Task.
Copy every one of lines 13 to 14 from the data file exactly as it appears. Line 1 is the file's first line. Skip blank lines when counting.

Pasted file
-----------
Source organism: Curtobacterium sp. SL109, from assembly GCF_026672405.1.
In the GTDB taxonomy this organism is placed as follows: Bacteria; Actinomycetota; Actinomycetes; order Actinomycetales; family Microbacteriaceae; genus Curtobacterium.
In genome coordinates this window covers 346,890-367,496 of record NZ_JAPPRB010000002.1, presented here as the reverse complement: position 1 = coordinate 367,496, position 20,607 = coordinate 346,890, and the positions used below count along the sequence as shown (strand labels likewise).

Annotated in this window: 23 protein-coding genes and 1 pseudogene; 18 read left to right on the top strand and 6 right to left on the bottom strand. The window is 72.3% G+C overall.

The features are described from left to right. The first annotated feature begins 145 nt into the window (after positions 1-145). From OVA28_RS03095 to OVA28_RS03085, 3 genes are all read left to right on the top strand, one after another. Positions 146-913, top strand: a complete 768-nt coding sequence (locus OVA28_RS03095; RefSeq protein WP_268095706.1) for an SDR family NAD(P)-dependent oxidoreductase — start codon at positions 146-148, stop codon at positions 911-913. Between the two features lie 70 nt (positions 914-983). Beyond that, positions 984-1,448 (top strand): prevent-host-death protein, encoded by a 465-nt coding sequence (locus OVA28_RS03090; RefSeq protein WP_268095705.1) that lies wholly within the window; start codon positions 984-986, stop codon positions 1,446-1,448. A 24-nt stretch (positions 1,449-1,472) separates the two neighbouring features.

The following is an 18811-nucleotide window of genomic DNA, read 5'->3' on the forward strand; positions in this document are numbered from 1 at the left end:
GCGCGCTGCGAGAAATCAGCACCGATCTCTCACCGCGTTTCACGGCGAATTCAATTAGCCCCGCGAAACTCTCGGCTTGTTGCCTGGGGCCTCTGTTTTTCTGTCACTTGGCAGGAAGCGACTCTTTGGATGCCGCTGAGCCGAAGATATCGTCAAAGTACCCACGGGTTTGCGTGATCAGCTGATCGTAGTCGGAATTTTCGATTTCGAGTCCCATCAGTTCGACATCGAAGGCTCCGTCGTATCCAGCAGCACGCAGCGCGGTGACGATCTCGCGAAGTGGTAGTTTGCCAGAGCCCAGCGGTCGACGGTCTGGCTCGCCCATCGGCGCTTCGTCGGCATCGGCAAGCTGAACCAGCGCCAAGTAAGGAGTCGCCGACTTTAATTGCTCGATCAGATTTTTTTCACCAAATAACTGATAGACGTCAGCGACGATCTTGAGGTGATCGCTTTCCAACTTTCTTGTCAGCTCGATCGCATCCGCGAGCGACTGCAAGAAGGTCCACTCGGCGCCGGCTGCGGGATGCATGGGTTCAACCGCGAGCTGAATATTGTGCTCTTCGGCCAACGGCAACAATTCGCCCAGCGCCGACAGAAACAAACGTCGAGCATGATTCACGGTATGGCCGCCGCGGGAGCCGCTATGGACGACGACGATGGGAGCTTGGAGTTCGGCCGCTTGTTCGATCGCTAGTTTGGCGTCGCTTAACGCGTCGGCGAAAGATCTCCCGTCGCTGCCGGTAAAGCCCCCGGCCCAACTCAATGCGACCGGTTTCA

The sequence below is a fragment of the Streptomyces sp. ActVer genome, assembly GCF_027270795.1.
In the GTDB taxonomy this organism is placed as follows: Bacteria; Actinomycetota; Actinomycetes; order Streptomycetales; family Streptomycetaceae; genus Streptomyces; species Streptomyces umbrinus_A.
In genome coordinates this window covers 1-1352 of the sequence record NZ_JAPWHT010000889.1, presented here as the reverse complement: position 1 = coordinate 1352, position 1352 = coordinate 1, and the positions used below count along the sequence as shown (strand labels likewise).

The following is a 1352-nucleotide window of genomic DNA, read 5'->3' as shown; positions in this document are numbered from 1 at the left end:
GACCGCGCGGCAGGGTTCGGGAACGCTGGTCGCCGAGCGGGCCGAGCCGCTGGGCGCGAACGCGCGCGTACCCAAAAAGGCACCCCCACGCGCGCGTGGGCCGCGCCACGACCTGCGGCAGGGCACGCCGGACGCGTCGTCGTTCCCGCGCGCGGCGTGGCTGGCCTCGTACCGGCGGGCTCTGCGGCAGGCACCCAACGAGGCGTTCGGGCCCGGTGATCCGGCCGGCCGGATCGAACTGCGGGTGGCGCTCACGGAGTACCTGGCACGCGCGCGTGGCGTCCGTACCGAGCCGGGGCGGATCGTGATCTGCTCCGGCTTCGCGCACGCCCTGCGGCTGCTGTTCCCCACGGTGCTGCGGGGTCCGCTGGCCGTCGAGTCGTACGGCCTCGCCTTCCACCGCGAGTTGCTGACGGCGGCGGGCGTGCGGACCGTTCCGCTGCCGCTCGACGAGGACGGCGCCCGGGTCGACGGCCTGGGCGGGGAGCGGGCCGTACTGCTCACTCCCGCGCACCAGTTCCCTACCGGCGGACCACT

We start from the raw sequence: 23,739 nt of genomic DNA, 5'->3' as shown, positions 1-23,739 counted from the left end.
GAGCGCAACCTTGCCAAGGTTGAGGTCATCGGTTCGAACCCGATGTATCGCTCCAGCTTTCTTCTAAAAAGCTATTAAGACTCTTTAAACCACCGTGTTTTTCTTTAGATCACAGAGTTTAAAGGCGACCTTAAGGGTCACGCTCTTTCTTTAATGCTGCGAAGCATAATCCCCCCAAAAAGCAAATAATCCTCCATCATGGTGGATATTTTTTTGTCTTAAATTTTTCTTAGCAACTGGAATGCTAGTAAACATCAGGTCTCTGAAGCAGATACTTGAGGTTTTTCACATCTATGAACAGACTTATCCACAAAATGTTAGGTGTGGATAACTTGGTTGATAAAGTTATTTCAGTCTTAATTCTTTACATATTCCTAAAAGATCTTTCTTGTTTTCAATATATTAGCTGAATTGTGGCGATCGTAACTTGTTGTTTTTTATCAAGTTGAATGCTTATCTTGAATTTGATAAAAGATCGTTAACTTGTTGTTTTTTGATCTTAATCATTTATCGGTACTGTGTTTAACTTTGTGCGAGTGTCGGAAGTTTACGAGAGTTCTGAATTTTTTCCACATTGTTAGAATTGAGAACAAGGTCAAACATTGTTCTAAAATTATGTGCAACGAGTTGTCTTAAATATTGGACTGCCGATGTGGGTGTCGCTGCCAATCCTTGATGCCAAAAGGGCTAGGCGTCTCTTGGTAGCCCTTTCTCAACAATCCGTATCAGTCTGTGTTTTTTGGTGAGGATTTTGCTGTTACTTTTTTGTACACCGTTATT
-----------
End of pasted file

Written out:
We start from the raw sequence: 23,739 nt of genomic DNA, 5'->3' as shown, positions 1-23,739 counted from the left end.
GAGCGCAACCTTGCCAAGGTTGAGGTCATCGGTTCGAACCCGATGTATCGCTCCAGCTTTCTTCTAAAAAGCTATTAAGACTCTTTAAACCACCGTGTTTTTCTTTAGATCACAGAGTTTAAAGGCGACCTTAAGGGTCACGCTCTTTCTTTAATGCTGCGAAGCATAATCCCCCCAAAAAGCAAATAATCCTCCATCATGGTGGATATTTTTTTGTCTTAAATTTTTCTTAGCAACTGGAATGCTAGTAAACATCAGGTCTCTGAAGCAGATACTTGAGGTTTTTCACATCTATGAACAGACTTATCCACAAAATGTTAGGTGTGGATAACTTGGTTGATAAAGTTATTTCAGTCTTAATTCTTTACATATTCCTAAAAGATCTTTCTTGTTTTCAATATATTAGCTGAATTGTGGCGATCGTAACTTGTTGTTTTTTATCAAGTTGAATGCTTATCTTGAATTTGATAAAAGATCGTTAACTTGTTGTTTTTTGATCTTAATCATTTATCGGTACTGTGTTTAACTTTGTGCGAGTGTCGGAAGTTTACGAGAGTTCTGAATTTTTTCCACATTGTTAGAATTGAGAACAAGGTCAAACATTGTTCTAAAATTATGTGCAACGAGTTGTCTTAAATATTGGACTGCCGATGTGGGTGTCGCTGCCAATCCTTGATGCCAAAAGGGCTAGGCGTCTCTTGGTAGCCCTTTCTCAACAATCCGTATCAGTCTGTGTTTTTTGGTGAGGATTTTGCTGTTACTTTTTTGTACACCGTTATT